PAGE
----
FEBRUARY 3, 2022
California Health Care Foundation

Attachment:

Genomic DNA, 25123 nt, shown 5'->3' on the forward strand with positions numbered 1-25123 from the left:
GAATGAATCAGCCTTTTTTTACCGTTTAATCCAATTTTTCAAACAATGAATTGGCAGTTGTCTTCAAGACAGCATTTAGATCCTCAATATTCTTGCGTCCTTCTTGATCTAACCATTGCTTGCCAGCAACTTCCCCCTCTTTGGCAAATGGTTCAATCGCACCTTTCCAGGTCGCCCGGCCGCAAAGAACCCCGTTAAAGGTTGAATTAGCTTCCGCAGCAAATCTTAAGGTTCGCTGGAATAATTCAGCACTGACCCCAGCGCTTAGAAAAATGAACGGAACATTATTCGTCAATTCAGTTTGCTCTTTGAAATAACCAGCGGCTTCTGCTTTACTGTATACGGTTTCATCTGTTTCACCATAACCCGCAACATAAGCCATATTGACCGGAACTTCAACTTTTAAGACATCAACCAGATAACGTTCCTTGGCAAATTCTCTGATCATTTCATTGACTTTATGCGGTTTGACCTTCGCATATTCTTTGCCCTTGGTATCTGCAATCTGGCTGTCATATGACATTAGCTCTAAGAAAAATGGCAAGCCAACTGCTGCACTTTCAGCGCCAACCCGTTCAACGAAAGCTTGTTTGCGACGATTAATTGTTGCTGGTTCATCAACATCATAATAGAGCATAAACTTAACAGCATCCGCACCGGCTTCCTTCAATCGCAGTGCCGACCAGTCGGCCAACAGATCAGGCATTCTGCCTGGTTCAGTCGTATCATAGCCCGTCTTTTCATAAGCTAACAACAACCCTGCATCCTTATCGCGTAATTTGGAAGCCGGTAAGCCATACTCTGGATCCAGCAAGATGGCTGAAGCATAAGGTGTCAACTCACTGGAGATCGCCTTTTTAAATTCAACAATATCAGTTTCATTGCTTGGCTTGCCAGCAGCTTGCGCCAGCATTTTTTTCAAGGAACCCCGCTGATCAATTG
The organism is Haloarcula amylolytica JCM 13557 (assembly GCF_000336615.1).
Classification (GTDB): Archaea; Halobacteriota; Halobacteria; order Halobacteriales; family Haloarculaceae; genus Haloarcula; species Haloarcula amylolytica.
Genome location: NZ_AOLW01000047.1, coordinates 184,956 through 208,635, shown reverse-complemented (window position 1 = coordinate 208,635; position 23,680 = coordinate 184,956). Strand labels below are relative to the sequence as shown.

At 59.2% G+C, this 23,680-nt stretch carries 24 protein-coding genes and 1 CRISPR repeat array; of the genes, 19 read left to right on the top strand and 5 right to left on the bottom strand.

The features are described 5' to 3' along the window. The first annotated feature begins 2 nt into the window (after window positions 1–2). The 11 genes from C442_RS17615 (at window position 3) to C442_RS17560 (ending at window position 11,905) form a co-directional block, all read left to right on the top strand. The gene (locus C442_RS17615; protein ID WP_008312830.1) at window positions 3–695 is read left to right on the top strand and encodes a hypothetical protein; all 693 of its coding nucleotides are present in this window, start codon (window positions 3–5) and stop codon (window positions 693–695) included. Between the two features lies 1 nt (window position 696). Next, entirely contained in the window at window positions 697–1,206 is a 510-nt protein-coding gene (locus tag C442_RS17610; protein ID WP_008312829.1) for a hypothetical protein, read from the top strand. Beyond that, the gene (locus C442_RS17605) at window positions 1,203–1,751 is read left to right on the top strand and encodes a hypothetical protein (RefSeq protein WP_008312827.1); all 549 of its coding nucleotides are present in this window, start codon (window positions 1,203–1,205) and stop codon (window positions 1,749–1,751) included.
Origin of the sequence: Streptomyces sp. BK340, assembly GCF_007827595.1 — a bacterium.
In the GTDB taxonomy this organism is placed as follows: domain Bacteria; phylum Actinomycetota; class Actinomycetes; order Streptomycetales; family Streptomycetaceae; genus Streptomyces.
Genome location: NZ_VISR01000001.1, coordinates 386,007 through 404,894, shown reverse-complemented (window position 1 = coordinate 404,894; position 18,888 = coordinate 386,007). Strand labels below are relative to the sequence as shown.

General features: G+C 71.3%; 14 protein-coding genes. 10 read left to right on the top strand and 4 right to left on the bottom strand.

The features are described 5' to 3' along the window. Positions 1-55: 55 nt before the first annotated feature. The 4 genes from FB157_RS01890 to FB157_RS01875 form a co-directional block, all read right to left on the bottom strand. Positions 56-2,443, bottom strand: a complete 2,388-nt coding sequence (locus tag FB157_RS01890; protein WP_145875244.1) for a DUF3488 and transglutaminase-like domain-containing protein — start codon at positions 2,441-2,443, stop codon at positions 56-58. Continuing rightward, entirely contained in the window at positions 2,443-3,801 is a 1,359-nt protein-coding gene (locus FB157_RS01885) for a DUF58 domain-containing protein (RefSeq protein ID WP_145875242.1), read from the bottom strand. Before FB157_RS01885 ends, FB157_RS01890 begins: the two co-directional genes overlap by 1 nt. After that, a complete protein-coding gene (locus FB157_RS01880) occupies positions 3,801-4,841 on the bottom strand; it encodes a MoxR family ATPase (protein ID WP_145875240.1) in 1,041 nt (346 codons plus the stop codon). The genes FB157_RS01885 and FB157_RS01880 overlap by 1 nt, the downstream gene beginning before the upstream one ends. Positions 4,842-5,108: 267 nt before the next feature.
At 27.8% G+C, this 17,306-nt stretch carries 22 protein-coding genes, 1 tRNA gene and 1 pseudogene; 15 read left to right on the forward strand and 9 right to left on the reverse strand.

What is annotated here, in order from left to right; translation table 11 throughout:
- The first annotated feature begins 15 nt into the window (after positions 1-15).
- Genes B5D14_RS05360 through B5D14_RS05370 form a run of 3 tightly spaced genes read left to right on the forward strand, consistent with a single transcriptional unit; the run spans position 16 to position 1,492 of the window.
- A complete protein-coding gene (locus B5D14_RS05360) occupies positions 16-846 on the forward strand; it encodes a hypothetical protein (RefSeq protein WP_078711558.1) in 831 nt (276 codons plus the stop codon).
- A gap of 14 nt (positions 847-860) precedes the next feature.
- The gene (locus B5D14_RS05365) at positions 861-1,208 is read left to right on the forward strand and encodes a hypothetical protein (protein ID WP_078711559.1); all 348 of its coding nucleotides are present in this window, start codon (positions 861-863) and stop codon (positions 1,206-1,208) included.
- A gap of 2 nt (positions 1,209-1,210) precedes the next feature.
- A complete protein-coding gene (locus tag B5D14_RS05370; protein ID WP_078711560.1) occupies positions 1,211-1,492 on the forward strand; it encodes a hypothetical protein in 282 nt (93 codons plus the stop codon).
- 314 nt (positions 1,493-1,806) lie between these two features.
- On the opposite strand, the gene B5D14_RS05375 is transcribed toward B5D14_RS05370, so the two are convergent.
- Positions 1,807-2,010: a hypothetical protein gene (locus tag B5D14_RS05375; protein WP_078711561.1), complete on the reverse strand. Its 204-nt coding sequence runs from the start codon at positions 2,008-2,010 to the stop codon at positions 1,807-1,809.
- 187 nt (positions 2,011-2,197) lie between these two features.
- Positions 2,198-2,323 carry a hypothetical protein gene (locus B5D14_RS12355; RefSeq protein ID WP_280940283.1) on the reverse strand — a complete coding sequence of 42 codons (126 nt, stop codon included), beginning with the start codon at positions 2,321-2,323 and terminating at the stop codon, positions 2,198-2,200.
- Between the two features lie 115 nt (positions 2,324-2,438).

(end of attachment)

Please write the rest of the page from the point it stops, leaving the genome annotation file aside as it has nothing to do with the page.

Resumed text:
In many communities, behavioral health crisis response consists of a fragmentary array of services rather than a cohesive system. People experiencing acute crisis may touch several separate and often inappropriate systems — 911, first responders, hospital emergency departments, and even jails — without ever receiving adequate behavioral health treatment. Without a comprehensive crisis system, law enforcement personnel and first responders become the default primary responders even though they are frequently ill-equipped to stabilize the situation. Police interaction with people experiencing a behavioral health crisis — one related to mental illness or substance use disorder — increases the likelihood of traumatic and adverse outcomes, such as the person being arrested, handcuffed, imprisoned, involuntarily hospitalized, injured, or even killed.